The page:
Ms Hewitt: That, of course, is a matter for the Financial Services Authority and I understand that it is looking at it already.

Mr. John Bercow (Buckingham): Given that more than 100 companies with a full listing have a market capitalisation of less than £10 million, how does the right hon. Lady expect those businesses to comply with the Higgs requirements on non-executive directors?

Ms Hewitt: As I said earlier, in some cases those companies will not comply with every aspect of the Higgs recommendations, and Derek Higgs makes it very clear that that is what he expects. His recommendations are drafted with proper regard for the fact that they will not fit those smaller listed companies, and the comply-or-explain provision works very well in enabling companies to say, "This particular recommendation"—on the number of independent directors, perhaps—"does not fit our circumstances, for this reason, and this is what we have done to ensure that we still have very strong corporate governance," which of course is what our shareholders expect.

Ross Cranston (Dudley, North): I very much welcome the package that my right hon. Friend has announced. It is a sensible and measured approach. However, may I press her on the progress of the company law review? Although one always starts with self-regulation and the improvement of professional standards, at the end of

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the day one needs a modern legal framework to underpin directors' duties and to ensure that auditors' conflicts of interest are properly addressed.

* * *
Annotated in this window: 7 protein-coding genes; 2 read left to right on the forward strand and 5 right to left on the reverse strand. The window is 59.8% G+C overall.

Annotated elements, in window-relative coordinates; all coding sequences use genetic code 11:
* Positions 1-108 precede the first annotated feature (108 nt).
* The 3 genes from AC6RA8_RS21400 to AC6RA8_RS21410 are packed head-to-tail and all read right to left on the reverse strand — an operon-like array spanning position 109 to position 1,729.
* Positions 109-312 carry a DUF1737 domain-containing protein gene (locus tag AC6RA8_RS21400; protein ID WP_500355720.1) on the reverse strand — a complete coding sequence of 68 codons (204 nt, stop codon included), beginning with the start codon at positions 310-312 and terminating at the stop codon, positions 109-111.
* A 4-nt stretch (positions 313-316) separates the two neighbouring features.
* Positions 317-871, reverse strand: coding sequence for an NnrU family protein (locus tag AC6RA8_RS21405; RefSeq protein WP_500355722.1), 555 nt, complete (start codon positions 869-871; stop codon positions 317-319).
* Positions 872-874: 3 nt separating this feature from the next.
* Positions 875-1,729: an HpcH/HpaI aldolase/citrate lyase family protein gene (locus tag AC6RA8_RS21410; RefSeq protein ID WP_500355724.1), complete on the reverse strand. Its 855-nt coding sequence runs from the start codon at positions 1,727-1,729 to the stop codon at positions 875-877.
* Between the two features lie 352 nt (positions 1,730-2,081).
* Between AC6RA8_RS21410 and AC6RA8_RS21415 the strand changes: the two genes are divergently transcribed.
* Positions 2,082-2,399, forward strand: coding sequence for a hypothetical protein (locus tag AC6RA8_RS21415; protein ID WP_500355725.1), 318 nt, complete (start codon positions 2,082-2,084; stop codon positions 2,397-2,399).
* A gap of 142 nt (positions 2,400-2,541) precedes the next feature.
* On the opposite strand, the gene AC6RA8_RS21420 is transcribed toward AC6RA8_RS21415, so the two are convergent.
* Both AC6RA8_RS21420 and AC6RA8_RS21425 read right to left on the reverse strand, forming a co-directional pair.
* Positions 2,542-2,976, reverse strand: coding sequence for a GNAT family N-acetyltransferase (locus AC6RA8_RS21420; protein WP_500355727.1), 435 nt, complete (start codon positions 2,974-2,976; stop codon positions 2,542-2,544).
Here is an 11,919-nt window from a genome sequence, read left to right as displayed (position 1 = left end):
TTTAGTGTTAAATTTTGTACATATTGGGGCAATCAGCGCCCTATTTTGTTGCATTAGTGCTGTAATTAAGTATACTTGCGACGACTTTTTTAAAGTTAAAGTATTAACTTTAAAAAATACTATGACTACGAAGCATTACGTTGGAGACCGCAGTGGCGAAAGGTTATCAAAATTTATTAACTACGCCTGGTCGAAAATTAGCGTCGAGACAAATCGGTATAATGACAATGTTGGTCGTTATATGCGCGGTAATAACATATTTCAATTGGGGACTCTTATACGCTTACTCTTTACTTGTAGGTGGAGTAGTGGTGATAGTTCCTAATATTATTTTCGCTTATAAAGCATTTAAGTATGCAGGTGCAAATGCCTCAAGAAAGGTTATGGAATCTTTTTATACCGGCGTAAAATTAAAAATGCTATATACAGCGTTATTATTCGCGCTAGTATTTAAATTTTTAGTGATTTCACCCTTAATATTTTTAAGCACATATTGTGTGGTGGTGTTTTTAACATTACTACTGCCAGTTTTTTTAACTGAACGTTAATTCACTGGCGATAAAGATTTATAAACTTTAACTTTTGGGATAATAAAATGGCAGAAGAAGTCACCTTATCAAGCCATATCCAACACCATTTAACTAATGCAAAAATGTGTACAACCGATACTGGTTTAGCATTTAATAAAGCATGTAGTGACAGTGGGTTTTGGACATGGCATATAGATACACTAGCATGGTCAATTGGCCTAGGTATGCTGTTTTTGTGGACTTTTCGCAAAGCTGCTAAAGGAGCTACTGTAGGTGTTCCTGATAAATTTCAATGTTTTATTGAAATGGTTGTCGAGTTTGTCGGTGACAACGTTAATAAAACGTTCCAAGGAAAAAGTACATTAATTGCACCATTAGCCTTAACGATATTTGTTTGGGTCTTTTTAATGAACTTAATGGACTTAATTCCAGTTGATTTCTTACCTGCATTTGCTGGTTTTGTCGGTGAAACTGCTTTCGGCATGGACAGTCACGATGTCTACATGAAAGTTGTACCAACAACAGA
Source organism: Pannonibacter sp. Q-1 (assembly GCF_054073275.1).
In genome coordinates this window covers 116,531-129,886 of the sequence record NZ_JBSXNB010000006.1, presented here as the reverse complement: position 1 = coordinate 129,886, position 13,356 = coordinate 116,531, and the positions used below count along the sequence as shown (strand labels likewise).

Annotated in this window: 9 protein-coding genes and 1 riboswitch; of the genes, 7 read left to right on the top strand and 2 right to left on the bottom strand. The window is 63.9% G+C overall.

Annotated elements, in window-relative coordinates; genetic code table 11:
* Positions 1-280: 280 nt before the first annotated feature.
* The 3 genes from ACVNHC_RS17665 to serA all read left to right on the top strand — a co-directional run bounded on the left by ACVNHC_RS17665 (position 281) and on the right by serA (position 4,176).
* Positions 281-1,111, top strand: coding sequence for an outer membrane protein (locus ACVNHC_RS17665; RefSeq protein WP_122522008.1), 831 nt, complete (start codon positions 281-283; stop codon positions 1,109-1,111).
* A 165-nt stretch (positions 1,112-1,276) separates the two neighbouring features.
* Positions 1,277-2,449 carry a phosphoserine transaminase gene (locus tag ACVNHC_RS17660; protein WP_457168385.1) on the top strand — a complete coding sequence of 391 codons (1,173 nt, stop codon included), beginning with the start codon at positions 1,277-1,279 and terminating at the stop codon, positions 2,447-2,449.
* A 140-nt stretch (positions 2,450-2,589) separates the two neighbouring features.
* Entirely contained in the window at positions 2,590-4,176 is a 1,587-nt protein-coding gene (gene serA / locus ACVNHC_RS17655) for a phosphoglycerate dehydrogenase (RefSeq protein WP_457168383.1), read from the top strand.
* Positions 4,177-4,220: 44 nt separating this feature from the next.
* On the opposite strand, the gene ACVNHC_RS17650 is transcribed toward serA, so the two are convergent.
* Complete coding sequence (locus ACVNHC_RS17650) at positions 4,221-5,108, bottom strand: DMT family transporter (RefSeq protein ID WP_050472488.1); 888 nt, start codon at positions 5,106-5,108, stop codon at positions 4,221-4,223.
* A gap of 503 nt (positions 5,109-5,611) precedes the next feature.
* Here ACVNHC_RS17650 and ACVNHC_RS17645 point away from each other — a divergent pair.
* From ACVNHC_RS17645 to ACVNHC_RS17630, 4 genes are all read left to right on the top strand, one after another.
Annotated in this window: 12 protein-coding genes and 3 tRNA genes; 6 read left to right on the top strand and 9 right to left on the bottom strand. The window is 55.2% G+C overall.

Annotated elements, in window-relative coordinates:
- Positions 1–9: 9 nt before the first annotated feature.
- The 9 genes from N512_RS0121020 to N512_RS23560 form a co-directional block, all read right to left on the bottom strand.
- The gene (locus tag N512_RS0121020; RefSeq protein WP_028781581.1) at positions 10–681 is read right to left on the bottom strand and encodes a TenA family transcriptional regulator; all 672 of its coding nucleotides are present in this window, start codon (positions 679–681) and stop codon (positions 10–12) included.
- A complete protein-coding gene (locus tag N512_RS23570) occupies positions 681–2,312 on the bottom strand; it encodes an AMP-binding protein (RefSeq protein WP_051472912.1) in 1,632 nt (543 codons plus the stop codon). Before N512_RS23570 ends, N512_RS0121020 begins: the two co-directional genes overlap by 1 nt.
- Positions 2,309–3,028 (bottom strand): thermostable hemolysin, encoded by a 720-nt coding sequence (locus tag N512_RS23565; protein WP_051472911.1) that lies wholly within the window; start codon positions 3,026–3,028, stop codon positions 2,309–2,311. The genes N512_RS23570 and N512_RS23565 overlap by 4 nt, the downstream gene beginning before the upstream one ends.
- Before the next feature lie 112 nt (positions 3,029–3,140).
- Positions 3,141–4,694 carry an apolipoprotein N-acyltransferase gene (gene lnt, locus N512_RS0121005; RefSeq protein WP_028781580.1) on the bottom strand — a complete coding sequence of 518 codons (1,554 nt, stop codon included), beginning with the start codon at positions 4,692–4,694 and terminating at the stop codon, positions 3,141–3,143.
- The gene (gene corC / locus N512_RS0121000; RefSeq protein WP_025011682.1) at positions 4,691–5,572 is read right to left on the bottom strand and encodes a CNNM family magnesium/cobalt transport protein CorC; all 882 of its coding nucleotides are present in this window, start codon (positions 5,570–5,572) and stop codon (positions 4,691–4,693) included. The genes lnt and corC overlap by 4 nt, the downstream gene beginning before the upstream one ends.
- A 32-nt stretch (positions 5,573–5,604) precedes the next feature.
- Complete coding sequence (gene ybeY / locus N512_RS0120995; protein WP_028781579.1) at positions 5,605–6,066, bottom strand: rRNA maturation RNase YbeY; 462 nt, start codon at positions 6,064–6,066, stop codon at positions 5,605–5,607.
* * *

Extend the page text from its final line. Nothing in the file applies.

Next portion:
Ms Hewitt: I entirely agree with my hon. and learned Friend about the need for complete reform of our archaic company law, but it is of course a huge undertaking. It is very complicated. I am glad to say that the whole process of drafting the legislation is making very good progress and, as my hon. and learned Friend will be aware, we are consulting on many different aspects of the company law reform package at the moment. I hope that we shall be able to legislate on it just as quickly as possible.

Mr. Mark Hoban (Fareham): I have a declaration to make in that I am a non-practising chartered accountant. What estimate has the Secretary of State made of the additional costs that companies and auditors will have to bear as a consequence of the proposals? It strikes me that these, in addition to some of the proposals in the company law White Paper, will actually increase the costs of compliance to many businesses, and perhaps the extent to which those costs are disproportionate to the benefit that they bring.

Ms Hewitt: The initial reaction that we have had, particularly from the large companies that are most affected, is that in most cases they are already in compliance with the bulk of, for instance, the Derek Higgs recommendations. I do not believe that the additional compliance costs will be substantial in most cases, if indeed there are additional compliance costs at all, but of course the FRC will be undertaking a proper regulatory impact assessment of the changes that it will be bringing forward.